Kris, I'm glad they took care of it for you. As strange as it sounds, I think having confidence while speaking to them goes a long way. Particularly when you're dealing with a widespread problem that's been covered under warranty about 50% of the time. Glad it worked out.
 

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Discussion Starter #12
mgthe3 said:
One of the first things I do when I get new tires or have the wheels screwed with in any way is to retorque them with MY torque wrench in the usual star pattern, has cured many shakes over the years.
:cool:
Just ordered my own torque wrench last Saturday. I am affraid that Dealers deform discs using airwrenches. Hence the TW.
 

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mgthe3 said:
turning them on the car?
How odd.
That would be an admission of a badly faced hub considering the wheel is clamping the rotor to the hub. Hubs are much more expensive than rotors.....so I guess that would be the cheapest way out of that.
But, facing a hub is almost elementary, I wonder if the hub is being torqued out of true with air wrenches?
One of the first things I do when I get new tires or have the wheels screwed with in any way is to retorque them with MY torque wrench in the usual star pattern, has cured many shakes over the years.
:cool:
On many of the FWD cars the rotors are behind the hub which is then pressed on and not removable unless the whole knockle assembly is taken out which is very labor intensive. Process of turning the rotors while still on the car both saves labor costs as well as trues up the rotors under simulated driving conditions.
 

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That is correct, at least with most modern FWD cars.
Now if I could just find a shop that would balance wheels on the car like the (real) old days.............;)

As to the air impact wrenches, I am softening my stance.
For years, dating back to the first alloy wheels, I have required techs to use a manual torque wrench. No air wrench on my vehicles for 30 years now.
And I think we have reason to suspect that the Murano in particular seems to be susceptible to warped rotors due to over tightening of lug nuts.

However, I allowed my Murano to have it's wheels rotated last month and allowed the tech to use an air wrench.
The reason?

They now have "Torque Sticks".
These are colored extensions that go on the wrench and limit the amount of torque that can be applied. The Torque Stick will twist at the appropriate torque and not allow any more torque to be applied.
The different colors equal different amounts of torque (IE 80-100-120 pounds/inch) and they have the various cars listed with the correct color stick. Ingenious.
Of course your tech has to
a- buy them and
b- use them and
c- pick the right color for your car/wheel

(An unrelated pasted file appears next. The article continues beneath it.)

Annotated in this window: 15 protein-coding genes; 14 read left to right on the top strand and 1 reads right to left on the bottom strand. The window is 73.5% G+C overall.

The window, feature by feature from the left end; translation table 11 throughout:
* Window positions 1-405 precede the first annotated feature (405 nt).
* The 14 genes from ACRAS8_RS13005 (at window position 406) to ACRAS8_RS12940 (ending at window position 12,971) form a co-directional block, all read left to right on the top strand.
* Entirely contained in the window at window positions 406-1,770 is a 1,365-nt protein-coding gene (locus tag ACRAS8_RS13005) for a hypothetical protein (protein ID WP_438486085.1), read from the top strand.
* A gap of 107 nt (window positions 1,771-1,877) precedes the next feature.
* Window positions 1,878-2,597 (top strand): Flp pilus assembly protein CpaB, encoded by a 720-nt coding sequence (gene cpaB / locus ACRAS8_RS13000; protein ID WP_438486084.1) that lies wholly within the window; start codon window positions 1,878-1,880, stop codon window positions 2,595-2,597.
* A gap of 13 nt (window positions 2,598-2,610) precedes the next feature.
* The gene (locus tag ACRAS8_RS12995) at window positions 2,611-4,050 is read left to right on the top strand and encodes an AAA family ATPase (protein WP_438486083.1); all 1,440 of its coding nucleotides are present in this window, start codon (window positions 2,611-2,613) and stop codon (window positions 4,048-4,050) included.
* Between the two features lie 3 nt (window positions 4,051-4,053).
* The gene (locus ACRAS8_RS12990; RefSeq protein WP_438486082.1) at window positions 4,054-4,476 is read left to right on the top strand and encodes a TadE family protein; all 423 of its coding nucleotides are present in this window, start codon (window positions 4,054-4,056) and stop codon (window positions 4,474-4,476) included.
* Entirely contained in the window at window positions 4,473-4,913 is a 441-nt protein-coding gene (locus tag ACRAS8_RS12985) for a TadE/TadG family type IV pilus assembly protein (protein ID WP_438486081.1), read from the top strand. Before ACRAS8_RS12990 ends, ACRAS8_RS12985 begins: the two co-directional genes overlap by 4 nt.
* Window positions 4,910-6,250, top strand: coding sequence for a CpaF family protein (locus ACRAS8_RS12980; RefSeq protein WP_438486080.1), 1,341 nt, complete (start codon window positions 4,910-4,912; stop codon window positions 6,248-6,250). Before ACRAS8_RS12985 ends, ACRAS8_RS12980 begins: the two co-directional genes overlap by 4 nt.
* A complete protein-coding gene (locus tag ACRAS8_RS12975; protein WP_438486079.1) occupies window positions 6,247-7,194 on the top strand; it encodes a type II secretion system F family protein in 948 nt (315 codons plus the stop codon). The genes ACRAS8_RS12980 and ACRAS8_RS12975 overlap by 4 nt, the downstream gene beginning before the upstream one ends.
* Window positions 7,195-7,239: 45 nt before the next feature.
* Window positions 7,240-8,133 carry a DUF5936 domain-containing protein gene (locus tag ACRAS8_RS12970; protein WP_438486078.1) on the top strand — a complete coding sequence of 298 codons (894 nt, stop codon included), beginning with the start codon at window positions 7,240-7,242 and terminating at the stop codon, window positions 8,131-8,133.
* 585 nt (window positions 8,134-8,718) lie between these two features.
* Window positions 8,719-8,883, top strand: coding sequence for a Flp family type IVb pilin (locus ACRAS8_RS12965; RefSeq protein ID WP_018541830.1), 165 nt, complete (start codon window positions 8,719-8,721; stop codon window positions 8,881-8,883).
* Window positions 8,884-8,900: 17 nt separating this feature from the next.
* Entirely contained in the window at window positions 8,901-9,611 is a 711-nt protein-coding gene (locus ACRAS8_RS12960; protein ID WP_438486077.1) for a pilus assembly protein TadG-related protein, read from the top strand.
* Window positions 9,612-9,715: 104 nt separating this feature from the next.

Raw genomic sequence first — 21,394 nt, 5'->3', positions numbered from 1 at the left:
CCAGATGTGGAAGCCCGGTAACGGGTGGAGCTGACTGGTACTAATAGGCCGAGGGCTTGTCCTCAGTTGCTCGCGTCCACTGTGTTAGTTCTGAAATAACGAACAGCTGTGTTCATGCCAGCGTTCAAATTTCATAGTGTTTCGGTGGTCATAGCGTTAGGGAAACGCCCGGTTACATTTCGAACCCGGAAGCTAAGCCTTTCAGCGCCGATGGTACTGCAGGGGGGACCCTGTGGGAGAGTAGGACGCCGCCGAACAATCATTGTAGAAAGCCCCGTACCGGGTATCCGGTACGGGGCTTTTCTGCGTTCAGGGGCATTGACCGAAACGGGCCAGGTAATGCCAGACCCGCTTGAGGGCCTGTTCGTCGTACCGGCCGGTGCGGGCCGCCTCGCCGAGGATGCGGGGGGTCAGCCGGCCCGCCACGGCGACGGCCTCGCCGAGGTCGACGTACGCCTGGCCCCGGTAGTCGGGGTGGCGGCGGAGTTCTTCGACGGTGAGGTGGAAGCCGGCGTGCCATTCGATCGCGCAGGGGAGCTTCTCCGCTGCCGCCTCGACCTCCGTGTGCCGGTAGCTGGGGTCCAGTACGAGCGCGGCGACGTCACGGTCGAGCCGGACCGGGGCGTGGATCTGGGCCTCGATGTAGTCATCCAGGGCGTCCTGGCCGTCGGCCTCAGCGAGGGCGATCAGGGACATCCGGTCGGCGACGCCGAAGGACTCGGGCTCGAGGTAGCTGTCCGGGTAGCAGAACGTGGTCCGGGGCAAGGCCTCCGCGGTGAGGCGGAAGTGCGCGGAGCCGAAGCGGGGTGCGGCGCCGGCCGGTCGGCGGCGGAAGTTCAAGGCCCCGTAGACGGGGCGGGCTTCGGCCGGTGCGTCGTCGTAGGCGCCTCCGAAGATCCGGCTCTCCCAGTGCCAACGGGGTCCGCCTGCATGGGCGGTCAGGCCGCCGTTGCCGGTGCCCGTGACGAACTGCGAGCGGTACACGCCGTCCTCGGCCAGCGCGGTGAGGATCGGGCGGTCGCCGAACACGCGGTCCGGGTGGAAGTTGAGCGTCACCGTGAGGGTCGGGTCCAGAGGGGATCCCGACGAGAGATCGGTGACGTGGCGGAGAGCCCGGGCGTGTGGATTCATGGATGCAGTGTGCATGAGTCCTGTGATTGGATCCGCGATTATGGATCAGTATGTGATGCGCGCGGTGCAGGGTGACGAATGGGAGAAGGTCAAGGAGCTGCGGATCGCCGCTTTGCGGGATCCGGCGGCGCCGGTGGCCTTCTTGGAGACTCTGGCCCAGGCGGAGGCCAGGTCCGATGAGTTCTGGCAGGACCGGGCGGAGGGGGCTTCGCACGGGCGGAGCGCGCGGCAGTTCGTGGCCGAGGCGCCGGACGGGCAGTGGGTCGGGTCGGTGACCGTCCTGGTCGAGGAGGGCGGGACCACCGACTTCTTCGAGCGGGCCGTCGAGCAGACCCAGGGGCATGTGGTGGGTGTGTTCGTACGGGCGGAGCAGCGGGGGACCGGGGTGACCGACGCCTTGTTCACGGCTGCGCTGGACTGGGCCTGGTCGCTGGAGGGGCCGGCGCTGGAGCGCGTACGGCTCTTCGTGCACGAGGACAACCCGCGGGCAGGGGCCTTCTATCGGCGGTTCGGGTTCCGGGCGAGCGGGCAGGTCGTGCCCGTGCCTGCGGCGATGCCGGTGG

I have mine done by an independent shop run by Mickey Franklin, an old time racer here in the ft myers area.

Homer:1:
 

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Behind the hub?


These look like they are between the wheel and hub to me, and they are Murano rotors.
When I helped my buddy change out his Max rotors, they were behind the wheel, on top of the hub.
Anyone have an exploded diagram of the hub assy?
I would be interested to see how a rotor is pressed into a hub.

The torque sticks do sound kewel, but like you say findin a Nissan guy to use them could be challenging. The last slob that got hold of my wheels zizzed 3 out of 5 holes all the way around with his socket, one clean to the aluminum.
 

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ahhhhhh

I went and read the TSB for "judder".
It stipulates "do not use air impact wrench to tighted lug nuts, it can cause warpage of the rotor".
The reason they want to turn the rotor on the car is because they say it simulates the runout of the rotor on the car better, i.e. how much runout the hub has in it's relation to the suspension mounted caliper.
Also, when they get finished, they must remove the rotor to clean the ABS sensor.
 

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Discussion Starter #17
A screen shot from service manual. Hope it will help you.

PS. Just drove home. the brakes seems as smooth as baby a.......:D
 

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Discussion Starter #18
[
Of course your tech has to
a- buy them and
b- use them and
c- pick the right color for your car/wheel
Homer:1: [/B]
Homer, this is 3 time yes.......what is the probability of all three of them to be "yes"? I guess less than 33%............not good enough for me. I require 6 sigma.;)
 

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Thank you Kris, am I am glad you have a smooth baby butt brakes again.
:D
The rotor is indeed pressed between the hub and wheel like I said.
According to the TSB the mech must be very careful to index the rotor to the hub before removing the rotor to clean the ABS sensor---the reason being is that the hub has been warped, possibly due to air impact wrenches or running through cold puddles with the brakes hot. THAT is the reason for turning on the car: they are effectively trueing hub warp via the rotor.
I wonder what happens when you replace the rotors?
I have found them for $65 on many sites. But if the hub is warped?
oh dear....
Glad I have a gold warranty for the duration of my lease.
:)
 

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Shame you guys are not in Phoenix Az. We have Wheel Specialists Inc. Here, !, no air wrenches except for removal, All torque by hand followed up (if you want next day with a recheck) PLUS besides using the Great Hunter road force machine they offer "finish balancing on the vehicle afterwords, all for $15 to $20 per wheel. They only use stick on weights for alloy wheels and clean the rims and coat the tires afterwords. Did I mention the air pressure is checked on each tire. Rotation included if you want. and they only work with reservations so no waiting. GRIP :D